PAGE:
Marines join ADF in Mt Bundey for disaster relief training mission

MRF-D Commanding Officer Colonel Brendan Sullivan said the three-week training program was an incredibly important part of humanitarian aid preparation.

He said Exercise Crocodile Response was one of up to eight named exercises the contingent would practise during its deployment.

“The reality is the most likely mission we’ll confront – if history is any indicator – is disaster relief,” Colonel Sullivan said.

“We’re excited to have the opportunity to do it alongside our ADF partners, and to start with a humanitarian assistance and disaster relief exercise, I think sends a strong message that it’s something very, very important to us.”

The exercise is one of many that troops from the US, Indonesia, and Australia will take part in as part of humanitarian aid and disaster relief training for Exercise Crocodile Response 2023.

US Marine burned by exploding barbecue in Darwin sues US, Australian governments for millions

An ex-US Marine bomb technician set alight in a barbecue explosion is claiming officials knew about a gas leak which led to the incident.

The 25-year-old has claimed in court documents seen by the ABC that he received 30 per cent burns to his body after attempting to light a barbecue which officials knew had a gas leak.

The documents say that around 11pm on August 1, 2019, Mr Williamson had tried to light the barbecue "to cook some hot dogs and burgers", unaware there was a pre-existing leak.

Barrister for the US government, Dr Christopher Ward SC, argued that the US should "retain foreign sovereign immunity" in the case, as it did not involve any harm or incident to an Australian citizen.

Inside the USA Marine Corps training mission in Australia

Thousands of US Marines have arrived on our shores for a mission that is also bolstering the amphibious warfighting capability of the Australian Army.

The Marines – who arrived in the Northern Territory for their 12th annual rotation in March – specialise in amphibious operations and are also in the middle of a major transformation to match China’s armed forces.

Colonel Brendan Sullivan, the commanding officer of this year’s Marine rotational force, said this year’s training exercises in Australia and the surrounding region offered “incredible opportunities”.

Asked if they were seeking to replicate potential conflict scenarios in the South China Sea, the Pacific Islands or the Taiwan Strait, Colonel Sullivan said that was something “we’re grappling with right now” as the Marines sought to project force across a greater range.

“We’re going through a force design process where we’re trying to achieve the force that we think we’re going to need to have in the years ahead … and trying to get after some of the challenges that we think are associated in those operating environments,” he said.

“We’re trying to posture so that we can be ready to operate in that type of environment in the near future.”

This year’s Marine exercises include Predator’s Run in the Northern Territory and Melville Island, north of Darwin.

Ospreys from Hawaii join Marine Corps rotational force in Darwin, Australia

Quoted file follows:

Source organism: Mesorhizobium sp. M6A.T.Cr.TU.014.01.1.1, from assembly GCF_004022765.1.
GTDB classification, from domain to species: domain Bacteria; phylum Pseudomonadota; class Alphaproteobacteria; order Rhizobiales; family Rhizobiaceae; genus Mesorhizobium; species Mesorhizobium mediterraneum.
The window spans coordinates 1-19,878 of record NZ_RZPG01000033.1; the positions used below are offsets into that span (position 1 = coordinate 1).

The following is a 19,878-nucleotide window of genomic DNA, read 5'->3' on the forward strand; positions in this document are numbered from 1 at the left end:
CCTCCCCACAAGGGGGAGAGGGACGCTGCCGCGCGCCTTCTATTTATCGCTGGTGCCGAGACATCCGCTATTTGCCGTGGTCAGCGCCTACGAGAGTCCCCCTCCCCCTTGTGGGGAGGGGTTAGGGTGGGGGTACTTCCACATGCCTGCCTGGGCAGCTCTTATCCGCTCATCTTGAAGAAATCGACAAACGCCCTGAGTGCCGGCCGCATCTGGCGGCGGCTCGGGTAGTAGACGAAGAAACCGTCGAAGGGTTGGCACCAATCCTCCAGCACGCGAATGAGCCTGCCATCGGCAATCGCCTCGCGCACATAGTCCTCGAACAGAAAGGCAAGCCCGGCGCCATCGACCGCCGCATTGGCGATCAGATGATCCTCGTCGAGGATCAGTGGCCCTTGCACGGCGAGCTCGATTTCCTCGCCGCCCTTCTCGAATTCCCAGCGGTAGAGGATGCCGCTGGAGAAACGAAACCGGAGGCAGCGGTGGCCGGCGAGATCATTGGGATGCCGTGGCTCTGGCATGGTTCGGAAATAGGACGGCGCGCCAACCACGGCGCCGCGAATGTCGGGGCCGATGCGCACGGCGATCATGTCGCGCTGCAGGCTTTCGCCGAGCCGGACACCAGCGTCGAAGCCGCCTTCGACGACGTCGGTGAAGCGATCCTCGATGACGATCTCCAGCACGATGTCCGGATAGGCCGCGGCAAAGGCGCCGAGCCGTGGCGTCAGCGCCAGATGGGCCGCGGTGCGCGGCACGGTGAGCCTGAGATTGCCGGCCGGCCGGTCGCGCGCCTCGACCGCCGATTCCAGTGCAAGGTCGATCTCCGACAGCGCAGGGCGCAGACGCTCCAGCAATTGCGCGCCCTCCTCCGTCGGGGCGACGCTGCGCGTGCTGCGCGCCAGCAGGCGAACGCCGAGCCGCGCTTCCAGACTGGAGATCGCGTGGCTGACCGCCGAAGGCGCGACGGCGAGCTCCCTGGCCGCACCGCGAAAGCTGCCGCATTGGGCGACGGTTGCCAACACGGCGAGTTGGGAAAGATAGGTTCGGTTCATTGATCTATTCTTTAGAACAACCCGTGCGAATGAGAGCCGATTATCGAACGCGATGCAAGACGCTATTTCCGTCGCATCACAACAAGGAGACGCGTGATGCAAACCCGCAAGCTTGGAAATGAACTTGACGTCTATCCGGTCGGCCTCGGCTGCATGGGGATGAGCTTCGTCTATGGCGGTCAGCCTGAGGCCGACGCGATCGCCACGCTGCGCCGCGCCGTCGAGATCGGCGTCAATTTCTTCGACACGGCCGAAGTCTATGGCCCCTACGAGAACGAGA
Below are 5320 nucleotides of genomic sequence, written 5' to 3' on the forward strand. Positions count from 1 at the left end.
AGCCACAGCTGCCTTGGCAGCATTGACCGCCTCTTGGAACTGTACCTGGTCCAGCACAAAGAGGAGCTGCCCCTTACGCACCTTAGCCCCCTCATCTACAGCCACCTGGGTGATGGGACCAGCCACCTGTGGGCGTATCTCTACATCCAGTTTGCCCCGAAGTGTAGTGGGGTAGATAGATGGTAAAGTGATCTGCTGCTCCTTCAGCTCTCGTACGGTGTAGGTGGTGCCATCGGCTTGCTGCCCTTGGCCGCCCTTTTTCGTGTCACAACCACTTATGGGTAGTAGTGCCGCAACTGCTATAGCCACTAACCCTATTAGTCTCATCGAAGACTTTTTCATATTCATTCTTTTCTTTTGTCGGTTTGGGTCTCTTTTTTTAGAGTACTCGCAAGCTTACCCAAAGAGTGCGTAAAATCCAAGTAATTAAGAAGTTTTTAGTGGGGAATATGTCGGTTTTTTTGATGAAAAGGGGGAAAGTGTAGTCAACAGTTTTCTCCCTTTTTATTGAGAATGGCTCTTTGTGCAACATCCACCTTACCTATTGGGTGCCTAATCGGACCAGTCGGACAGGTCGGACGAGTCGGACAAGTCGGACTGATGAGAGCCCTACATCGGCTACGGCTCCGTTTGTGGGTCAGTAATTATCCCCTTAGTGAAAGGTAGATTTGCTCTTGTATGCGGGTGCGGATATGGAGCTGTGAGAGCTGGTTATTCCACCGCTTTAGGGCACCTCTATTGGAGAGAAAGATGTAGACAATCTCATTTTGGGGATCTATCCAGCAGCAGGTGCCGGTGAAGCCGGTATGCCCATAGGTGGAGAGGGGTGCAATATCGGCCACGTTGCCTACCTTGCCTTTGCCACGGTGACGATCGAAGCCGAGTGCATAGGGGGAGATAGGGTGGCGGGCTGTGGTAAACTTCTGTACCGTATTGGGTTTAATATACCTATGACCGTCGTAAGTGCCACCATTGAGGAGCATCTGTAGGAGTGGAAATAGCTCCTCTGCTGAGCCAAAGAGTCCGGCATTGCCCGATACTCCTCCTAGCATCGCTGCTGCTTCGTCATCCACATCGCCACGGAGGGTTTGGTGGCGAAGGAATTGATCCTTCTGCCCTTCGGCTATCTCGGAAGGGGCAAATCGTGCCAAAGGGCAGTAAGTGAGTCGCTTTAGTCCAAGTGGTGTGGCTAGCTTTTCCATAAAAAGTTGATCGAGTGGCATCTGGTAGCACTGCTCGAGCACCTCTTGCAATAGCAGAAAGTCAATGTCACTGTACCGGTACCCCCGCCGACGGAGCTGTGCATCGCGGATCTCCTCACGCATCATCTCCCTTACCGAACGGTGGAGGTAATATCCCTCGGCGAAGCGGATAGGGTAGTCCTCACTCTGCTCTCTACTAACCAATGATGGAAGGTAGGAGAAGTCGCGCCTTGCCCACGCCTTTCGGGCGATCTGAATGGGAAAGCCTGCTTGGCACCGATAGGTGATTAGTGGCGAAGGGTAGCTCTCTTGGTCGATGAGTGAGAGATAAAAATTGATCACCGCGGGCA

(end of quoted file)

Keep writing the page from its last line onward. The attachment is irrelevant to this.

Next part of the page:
Ten Marine Corps MV-22B Ospreys have arrived in Australia’s Northern Territory as part of a 2,500-strong rotational force, the Marine Corps said Tuesday.

The Ospreys, from Marine Corps Base Hawaii’s Marine Medium Tiltrotor Squadron 363, are deployed to Royal Australian Air Force Base Darwin, according to a Marine Corps statement and information released Friday by the U.S. Department of Defense with photographs of the aircraft.

The tiltrotors, air crew and support personnel make up the air combat element of Marine Rotational Force — Darwin, which began its annual seven-month rotation last month.

The 12th contingent of the rotational force since 2012 will practice expeditionary operations, geographically distributed communications, non-combatant evacuation, embassy reinforcement, humanitarian assistance/disaster relief and rapid projection of combat power

Northern Australia poised for influx of soldiers and spending in nations new missile age

The Northern Territory is poised to play a key role in Australia's future missile defences, according to a Top End MP, as the region prepares for an influx of soldiers and defence force spending.

The presence of the US Marines in Australia's Top End is also poised to grow in the years ahead, with the review recommending an increase to the annual rotation.

The report called for greater "engagement with the US on deterrence, including through joint exercises and patrols; and strengthening Australia's sovereign military and industrial capabilities".

Dr Coyne said this could play out through the arrival in the north of more US ships and fighter jets annually.

"There's a strong possibility that we'll see more often, more frequent US Navy ship visits," he said.

"Certainly we're most likely to see a greater rotational force of US air force craft through northern Australia."

Federal government MP Luke Gosling said the country's north would be prepared to play its part. "There's no doubt that the Northern Territory and the Top End will be part of the [nation's] missile story," he said. "Why? Because we're defending Australia, and obviously, you can get more range into the northern approaches to Australia from the Top End."